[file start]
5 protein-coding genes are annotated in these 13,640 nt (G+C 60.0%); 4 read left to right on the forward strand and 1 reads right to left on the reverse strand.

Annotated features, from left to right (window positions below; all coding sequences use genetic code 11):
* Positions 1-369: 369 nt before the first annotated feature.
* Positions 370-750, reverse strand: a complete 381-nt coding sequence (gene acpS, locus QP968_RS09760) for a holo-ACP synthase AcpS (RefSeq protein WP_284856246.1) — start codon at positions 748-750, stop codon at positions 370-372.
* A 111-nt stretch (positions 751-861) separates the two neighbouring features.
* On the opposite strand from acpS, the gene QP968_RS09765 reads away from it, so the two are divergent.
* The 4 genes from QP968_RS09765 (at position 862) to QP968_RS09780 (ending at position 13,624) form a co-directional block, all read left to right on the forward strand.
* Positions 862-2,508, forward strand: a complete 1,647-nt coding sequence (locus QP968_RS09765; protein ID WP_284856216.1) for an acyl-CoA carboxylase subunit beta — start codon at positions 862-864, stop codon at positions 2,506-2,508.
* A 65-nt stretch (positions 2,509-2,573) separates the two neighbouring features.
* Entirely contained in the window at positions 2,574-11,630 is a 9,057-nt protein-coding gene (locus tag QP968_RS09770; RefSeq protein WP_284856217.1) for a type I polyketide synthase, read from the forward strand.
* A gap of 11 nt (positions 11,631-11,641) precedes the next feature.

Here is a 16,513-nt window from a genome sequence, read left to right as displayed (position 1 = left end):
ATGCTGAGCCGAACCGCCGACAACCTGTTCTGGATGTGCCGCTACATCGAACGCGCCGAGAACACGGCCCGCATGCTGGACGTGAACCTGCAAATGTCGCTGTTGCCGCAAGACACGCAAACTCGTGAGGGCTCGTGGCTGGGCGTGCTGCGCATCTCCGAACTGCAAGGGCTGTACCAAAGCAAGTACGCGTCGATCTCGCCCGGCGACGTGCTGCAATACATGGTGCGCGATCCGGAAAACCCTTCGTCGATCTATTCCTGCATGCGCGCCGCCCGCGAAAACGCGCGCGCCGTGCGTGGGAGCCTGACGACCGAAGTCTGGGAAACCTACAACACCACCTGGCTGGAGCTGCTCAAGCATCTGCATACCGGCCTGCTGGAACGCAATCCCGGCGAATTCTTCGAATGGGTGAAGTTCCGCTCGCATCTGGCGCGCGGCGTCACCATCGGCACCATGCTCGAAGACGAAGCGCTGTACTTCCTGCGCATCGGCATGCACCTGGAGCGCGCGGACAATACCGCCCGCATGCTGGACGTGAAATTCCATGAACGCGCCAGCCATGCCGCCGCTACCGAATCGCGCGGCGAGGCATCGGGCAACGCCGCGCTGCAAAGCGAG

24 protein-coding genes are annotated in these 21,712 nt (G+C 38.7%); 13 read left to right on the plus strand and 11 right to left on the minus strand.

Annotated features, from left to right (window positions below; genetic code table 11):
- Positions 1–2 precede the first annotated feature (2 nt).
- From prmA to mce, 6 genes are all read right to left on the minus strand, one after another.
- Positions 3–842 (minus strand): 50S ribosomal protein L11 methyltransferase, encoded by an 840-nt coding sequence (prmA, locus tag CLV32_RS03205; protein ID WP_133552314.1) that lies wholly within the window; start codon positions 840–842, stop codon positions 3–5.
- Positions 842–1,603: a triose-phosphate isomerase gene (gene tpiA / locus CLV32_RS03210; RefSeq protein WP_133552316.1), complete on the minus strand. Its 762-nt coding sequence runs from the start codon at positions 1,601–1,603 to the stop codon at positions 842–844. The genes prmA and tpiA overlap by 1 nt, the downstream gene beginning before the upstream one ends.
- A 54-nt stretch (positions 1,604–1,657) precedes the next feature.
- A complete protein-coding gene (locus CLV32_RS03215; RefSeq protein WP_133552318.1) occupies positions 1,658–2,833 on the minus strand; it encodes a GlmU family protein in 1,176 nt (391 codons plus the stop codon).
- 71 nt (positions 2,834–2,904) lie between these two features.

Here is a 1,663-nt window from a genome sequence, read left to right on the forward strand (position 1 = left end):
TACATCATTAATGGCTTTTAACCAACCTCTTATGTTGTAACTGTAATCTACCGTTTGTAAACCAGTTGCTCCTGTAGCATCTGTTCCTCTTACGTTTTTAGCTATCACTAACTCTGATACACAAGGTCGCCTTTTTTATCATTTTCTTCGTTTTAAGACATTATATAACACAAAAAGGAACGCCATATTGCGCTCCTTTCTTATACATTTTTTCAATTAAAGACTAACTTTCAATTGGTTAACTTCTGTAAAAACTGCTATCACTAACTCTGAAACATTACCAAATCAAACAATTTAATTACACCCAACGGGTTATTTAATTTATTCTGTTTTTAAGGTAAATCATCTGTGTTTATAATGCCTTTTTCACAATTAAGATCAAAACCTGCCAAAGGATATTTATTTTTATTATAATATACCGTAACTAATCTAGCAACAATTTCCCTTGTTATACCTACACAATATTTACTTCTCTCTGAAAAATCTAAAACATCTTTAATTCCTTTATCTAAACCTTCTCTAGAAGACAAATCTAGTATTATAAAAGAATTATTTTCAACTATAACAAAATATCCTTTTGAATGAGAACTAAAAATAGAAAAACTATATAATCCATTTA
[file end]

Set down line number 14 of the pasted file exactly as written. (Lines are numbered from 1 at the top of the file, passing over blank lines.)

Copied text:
24 protein-coding genes are annotated in these 21,712 nt (G+C 38.7%); 13 read left to right on the plus strand and 11 right to left on the minus strand.